Concents about the control, management, and care of public water supply points in urban centers, as demonstrated by the authorities have been well documented since the dawn of the Middle Ages in Portugal and are becoming more pronounced as we move forward in time. Disputes arising from the quarrel over water sources, hygiene, abuses or control of mines, and springs are frequent in many cities, as Maria Teresa Nobre Veloso shows in the city of Coimbra since the 11th century (Veloso, 2012), and tends to intensify with growth and affirmation of urban development. In Guimaraes, during this period, between 1569 and 1706, there are innumerable cases that can be removed from municipal documentation and from litigation sponsored by other powers, such as religious, which in the Guimaraes case is indelibly marked by the omnipresence of the Royal Colegiada. The management of water resources, outmost as a result of population gr owth and increasingly specialized urban organization start to have crucial importance at both the public and private levels.

©PONTE DO ABADE

@ PONTE CHAFARIZ TRAS DO CASTELO

® FONTE DO BANHADOIRO

FON TE DA MADROA

® FONTE DA DUQUESA/SANTA CRUZ

® FONTE DA PAPA/BARRELA

@ FONTE DA PIPA

@FONTE DAAMEIAS

^TANQUE DE S. TORCATO

@FONTE DA QUINTA

Gfl FONTE DA PRAQA DA OLIVE IRA

GS POCO DA PORTA DE N.S. DA GRAQA/SANTA LUZIA

@ POCO DA PRACA DO PEIXE

GpFONTES DO MOSTEIRO DE SANTACLARA @ FONTE DA CASA DO ARCO

Estanque da misericordia

S3 FONTE DA COZINHA DO HOSPITAL DA MISERICORDIA

63 FONTE DA DOURADA

ES FONTE DAS MALEITAS

E3 FONTE DE SANTA LUZIA

EJ FONTE DE COUROS

  • 63 FONTE DO MESTRE
  • S FONTE DA BURACA

gg FONTE DO AMOR (?)

S FONTE NOVA

gl FONTE DE FATO

  • 03 FONTE DE S. GUALTER
  • 03 FONTE DOS IMPEDIDOS
  • 03 FONTE DE D. DUARTE

E3 CHAFARIZ DO TOURAL

500M

FIGURE 1.6 Map of the fotmtains in 18th century. Source: Authors’ own compilation.

In the mid-19th century, concern about water supply to urban centers remains a constant reality. The need to face the increase consumption, among other factors, due to demographic pressure, regularization of flows throughout the year, as well as concerns about the quality of water for human consumption, in the light of new advances in public hygiene, the awareness of urgency in the municipal policies of water supply in urban environments (Fig. 1.7). Guimaraes, due to a chronic insufficiency in the supply flows, especially in the summer, very pronounced from the mid-80s and reaching its peak in 1898, in which there are reports of fountains and sources that dr ied, stimulate, from the end of the 19th century the need of more attention to this theme. Since the middle of the 16th century, urban supply was mainly made by the water volumes in the Sena de Santa Catarina (as known as Sena da Perrlra), near the urban center, that were led through pipes to the city. These acquisitions of new mines and their reservoirs were acquired by the public authorities over time, in the 18th and 19th centuries, and introduced into the supply system. However, it was proved that it was not sufficient for the required levels of consumption; the constant deviations, the lack of maintenance of the structures, and the lack of cleaning that clogged the pipes and the water collectors produced a chronic lack of sources to the public supply. This led to a very marked demand for private solutions as wells that existed in large numbers for the city and its surroundings. The main issue, however, was the quality of the water for public consumption, either the one responsibility for the public authorities, through the network of aqueducts and fountains, or in the wells for private use. In fact, the existence of diseases caused by the consumption of contaminated water is a problem for the public authorities and hence the various causes of conflicts with the prohibition of certain fountains by contamination. The same was true of gr oundwater contaminated with sources of contamination and a lack of collective awareness about the problem of sewers and urban sanitation networks. This problem of lack of water resources for consumption and for industry became more accurate at the end of the 19th century. The first consolidated plans for obtaining sufficient flows for the definitive resolution of this chronic lack of water for public supply by the Swiss geologist Paul Choffat, as well as, in 1899, an in-depth study on the quality, physical, chemical, and bacteriological of the available sources, ordered to the microbiologist Charles Lepiene. The conclusion of these stirdies pointed, regarding supply, to increase the exploration in Sena da Penlra, since long time the exceptional place for great volume of water in the city, and the quality of the water available for public consumption, the conclusion was the verdict of contamination of the flows in general (Costa, 2014).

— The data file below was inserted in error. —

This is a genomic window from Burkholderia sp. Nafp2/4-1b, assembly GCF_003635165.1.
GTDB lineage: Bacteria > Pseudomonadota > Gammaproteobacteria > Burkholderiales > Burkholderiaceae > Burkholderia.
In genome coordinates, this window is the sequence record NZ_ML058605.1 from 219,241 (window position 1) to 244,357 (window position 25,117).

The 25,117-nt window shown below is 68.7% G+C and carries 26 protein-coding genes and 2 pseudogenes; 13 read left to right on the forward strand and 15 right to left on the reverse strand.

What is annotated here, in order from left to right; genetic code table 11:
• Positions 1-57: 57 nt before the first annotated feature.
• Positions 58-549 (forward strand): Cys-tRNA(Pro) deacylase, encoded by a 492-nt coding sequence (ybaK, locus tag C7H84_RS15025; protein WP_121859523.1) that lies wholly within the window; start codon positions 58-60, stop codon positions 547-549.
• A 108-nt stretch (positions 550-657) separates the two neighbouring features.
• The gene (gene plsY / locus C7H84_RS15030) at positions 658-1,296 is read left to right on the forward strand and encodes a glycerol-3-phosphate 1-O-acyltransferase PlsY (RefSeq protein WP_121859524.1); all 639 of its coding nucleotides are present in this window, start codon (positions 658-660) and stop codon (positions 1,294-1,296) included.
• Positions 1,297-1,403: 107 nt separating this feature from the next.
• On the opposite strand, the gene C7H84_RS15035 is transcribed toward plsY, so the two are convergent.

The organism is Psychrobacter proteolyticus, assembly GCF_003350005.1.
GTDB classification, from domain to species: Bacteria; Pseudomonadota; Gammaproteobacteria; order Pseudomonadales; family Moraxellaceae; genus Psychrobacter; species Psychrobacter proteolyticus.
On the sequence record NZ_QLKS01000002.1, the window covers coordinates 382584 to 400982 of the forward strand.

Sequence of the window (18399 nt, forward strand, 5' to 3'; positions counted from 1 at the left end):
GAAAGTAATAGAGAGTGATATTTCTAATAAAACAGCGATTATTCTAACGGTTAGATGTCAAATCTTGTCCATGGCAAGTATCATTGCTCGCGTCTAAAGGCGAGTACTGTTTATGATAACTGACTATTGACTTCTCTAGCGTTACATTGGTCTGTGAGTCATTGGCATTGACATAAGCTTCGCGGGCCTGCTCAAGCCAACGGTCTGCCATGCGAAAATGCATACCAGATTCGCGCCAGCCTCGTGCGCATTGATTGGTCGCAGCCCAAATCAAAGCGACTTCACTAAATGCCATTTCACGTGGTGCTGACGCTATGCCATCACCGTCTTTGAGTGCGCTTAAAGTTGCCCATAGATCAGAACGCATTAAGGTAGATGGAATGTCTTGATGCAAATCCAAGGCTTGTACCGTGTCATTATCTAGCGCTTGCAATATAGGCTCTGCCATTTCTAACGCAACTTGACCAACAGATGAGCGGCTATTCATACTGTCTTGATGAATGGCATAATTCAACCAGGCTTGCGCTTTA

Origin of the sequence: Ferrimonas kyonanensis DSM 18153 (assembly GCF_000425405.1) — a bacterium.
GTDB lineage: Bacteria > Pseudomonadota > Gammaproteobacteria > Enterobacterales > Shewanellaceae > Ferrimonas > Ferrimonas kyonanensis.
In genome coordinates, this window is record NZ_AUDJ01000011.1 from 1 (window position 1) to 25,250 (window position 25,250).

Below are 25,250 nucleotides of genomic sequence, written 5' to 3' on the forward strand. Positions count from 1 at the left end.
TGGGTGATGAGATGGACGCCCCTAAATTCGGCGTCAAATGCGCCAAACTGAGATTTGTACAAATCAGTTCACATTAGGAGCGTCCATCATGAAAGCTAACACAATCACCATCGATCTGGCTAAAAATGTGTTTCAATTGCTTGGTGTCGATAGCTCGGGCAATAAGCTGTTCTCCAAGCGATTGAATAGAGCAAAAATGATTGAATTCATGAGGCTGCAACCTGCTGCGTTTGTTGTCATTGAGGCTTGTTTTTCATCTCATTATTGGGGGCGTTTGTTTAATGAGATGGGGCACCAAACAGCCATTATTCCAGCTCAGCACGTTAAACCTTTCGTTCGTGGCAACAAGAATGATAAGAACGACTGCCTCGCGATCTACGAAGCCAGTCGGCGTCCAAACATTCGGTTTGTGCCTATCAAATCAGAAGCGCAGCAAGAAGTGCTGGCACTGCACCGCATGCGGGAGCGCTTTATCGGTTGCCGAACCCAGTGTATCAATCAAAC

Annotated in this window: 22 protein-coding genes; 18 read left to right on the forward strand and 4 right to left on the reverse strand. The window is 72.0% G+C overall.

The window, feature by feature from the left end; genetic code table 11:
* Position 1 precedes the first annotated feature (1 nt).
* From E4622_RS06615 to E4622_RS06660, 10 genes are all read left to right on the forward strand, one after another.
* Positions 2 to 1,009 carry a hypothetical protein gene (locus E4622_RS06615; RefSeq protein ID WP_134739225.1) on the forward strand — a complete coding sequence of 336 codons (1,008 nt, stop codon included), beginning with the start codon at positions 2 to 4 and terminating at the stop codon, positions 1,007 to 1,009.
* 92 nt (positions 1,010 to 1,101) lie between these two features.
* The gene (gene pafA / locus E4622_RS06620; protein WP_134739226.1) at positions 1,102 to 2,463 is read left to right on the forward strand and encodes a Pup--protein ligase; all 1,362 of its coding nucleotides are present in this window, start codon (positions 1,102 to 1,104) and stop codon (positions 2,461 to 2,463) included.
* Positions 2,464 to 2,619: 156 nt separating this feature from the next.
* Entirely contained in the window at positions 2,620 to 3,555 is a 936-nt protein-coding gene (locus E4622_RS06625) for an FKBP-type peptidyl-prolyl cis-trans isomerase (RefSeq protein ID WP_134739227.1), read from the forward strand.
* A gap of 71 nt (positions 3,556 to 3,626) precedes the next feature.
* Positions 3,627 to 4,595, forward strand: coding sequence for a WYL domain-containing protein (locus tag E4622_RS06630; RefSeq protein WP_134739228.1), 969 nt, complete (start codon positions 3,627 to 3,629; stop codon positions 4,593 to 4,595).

It will be from these reports and from the awareness of the public powers, that at the beginning of the 20th century, will definitely be resolved the issue of quantity and quality in public water supply.

'0$ FONTE DO ABADE

'■“z FONTE CHAFARIZ TRAS DO CASTELO

faj FONTE DO BANHADOIRO

& FONTE DA MADROA

i<7$ FONTE DA DUQUESA/SANTA CRUZ

FONTE DA PAPAi'BARRELA

FONTE DA PIPA

FONTE DA AMEIAS

u) TANQUE DE S.TORCATO

FONTE DA QUINTA

J< FONTE DA PRAtJA DA OLIVEIRA

(3$PO<)O DA PORTA DE N.S. DA GRA^A/SANTALUZLA po<;o da por<;a do peixe

@ FONTES DO MOSTEIRO DE SANTA CLARA

@ FONTE DA CASA DO ARCO

  • 03 TANQUE DA MISERICORDIA
  • (13 FONTE DA COZINHA DO HOSPITAL DA MISERICORDIA
  • 51 FONTE DA DOURADA

E FONTE DAS MALEITAS

t¡Q] FONTEDE SANTALUZIA

0 FONTE DE COUROS

E FONTE DO MESTRE

FONTE DA BURACA

H FONTE DO AMOR (?>

E3 FONTE NOVA

Si FONTE DE FATO

K FONTE DE S. GUALTER

gj FONTE DOS IMPEDIDOS

S FONTE DE D. DUARTE

E CHAFARIZ DO TOURAL

ÍFONTE NOVA DA RUA DE S. ANTONIO FONTE DA GARRIDA

DAS DOMINICAS

FONTE DE TRAS DE OLEIROS

FONTE DO CAMPO DA FEIRA

FONTE TRAS DE

TANQUE/CHAFARIZ DO CARMO FONTE DOS APOSTOLOS

FONTE DOS QUARTEIS

TANQUE DO CAMPO DO SALVADOR FONTE DA PRACJA DO MERCADO FONTE DAS OLIVEIRAS OLI DO OLIVAL TANQUE DA RUA DE D. JOAOI

3500M

FIGURE 1.7 Map of the fountains in 19th century. Source: Authors’ own compilation.